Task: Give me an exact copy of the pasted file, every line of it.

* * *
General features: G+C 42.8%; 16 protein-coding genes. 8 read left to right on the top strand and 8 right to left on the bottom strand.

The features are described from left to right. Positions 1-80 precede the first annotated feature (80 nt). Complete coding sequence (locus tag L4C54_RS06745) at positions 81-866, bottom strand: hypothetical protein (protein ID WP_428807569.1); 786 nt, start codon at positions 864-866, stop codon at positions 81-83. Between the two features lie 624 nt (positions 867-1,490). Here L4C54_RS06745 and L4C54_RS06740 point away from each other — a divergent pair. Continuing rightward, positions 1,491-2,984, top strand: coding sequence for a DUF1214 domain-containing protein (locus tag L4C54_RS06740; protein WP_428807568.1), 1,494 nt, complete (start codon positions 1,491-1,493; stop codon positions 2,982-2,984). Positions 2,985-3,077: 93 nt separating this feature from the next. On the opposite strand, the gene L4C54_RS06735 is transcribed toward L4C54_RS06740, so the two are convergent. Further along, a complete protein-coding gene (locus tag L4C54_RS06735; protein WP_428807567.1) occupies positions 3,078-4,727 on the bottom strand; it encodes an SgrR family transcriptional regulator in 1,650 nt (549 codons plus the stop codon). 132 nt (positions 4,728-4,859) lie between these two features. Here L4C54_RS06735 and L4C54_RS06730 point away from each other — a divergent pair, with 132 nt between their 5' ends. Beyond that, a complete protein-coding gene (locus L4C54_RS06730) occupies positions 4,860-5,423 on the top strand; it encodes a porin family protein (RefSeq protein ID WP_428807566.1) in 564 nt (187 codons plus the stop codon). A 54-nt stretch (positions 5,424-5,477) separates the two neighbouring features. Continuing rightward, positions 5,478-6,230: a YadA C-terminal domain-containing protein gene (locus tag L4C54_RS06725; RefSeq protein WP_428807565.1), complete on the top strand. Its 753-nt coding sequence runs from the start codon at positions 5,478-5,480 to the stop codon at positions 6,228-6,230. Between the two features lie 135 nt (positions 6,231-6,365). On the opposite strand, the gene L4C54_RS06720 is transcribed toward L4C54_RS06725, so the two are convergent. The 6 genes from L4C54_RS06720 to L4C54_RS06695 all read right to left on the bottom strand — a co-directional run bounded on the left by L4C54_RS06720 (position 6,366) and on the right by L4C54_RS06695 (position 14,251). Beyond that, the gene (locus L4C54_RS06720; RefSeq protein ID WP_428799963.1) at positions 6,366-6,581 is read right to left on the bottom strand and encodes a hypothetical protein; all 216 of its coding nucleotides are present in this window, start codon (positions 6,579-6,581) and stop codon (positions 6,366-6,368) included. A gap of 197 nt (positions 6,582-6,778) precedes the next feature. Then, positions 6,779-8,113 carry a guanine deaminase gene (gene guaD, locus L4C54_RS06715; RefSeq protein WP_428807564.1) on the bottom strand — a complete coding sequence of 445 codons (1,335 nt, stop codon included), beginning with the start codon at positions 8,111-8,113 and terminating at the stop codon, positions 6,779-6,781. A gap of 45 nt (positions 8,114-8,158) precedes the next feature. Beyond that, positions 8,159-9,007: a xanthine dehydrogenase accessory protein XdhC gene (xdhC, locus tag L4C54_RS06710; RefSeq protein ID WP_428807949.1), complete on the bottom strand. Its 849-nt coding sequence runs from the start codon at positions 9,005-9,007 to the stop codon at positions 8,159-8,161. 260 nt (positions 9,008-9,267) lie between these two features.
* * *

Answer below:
General features: G+C 42.8%; 16 protein-coding genes. 8 read left to right on the top strand and 8 right to left on the bottom strand.

The features are described from left to right. Positions 1-80 precede the first annotated feature (80 nt). Complete coding sequence (locus tag L4C54_RS06745) at positions 81-866, bottom strand: hypothetical protein (protein ID WP_428807569.1); 786 nt, start codon at positions 864-866, stop codon at positions 81-83. Between the two features lie 624 nt (positions 867-1,490). Here L4C54_RS06745 and L4C54_RS06740 point away from each other — a divergent pair. Continuing rightward, positions 1,491-2,984, top strand: coding sequence for a DUF1214 domain-containing protein (locus tag L4C54_RS06740; protein WP_428807568.1), 1,494 nt, complete (start codon positions 1,491-1,493; stop codon positions 2,982-2,984). Positions 2,985-3,077: 93 nt separating this feature from the next. On the opposite strand, the gene L4C54_RS06735 is transcribed toward L4C54_RS06740, so the two are convergent. Further along, a complete protein-coding gene (locus tag L4C54_RS06735; protein WP_428807567.1) occupies positions 3,078-4,727 on the bottom strand; it encodes an SgrR family transcriptional regulator in 1,650 nt (549 codons plus the stop codon). 132 nt (positions 4,728-4,859) lie between these two features. Here L4C54_RS06735 and L4C54_RS06730 point away from each other — a divergent pair, with 132 nt between their 5' ends. Beyond that, a complete protein-coding gene (locus L4C54_RS06730) occupies positions 4,860-5,423 on the top strand; it encodes a porin family protein (RefSeq protein ID WP_428807566.1) in 564 nt (187 codons plus the stop codon). A 54-nt stretch (positions 5,424-5,477) separates the two neighbouring features. Continuing rightward, positions 5,478-6,230: a YadA C-terminal domain-containing protein gene (locus tag L4C54_RS06725; RefSeq protein WP_428807565.1), complete on the top strand. Its 753-nt coding sequence runs from the start codon at positions 5,478-5,480 to the stop codon at positions 6,228-6,230. Between the two features lie 135 nt (positions 6,231-6,365). On the opposite strand, the gene L4C54_RS06720 is transcribed toward L4C54_RS06725, so the two are convergent. The 6 genes from L4C54_RS06720 to L4C54_RS06695 all read right to left on the bottom strand — a co-directional run bounded on the left by L4C54_RS06720 (position 6,366) and on the right by L4C54_RS06695 (position 14,251). Beyond that, the gene (locus L4C54_RS06720; RefSeq protein ID WP_428799963.1) at positions 6,366-6,581 is read right to left on the bottom strand and encodes a hypothetical protein; all 216 of its coding nucleotides are present in this window, start codon (positions 6,579-6,581) and stop codon (positions 6,366-6,368) included. A gap of 197 nt (positions 6,582-6,778) precedes the next feature. Then, positions 6,779-8,113 carry a guanine deaminase gene (gene guaD, locus L4C54_RS06715; RefSeq protein WP_428807564.1) on the bottom strand — a complete coding sequence of 445 codons (1,335 nt, stop codon included), beginning with the start codon at positions 8,111-8,113 and terminating at the stop codon, positions 6,779-6,781. A gap of 45 nt (positions 8,114-8,158) precedes the next feature. Beyond that, positions 8,159-9,007: a xanthine dehydrogenase accessory protein XdhC gene (xdhC, locus tag L4C54_RS06710; RefSeq protein ID WP_428807949.1), complete on the bottom strand. Its 849-nt coding sequence runs from the start codon at positions 9,005-9,007 to the stop codon at positions 8,159-8,161. 260 nt (positions 9,008-9,267) lie between these two features.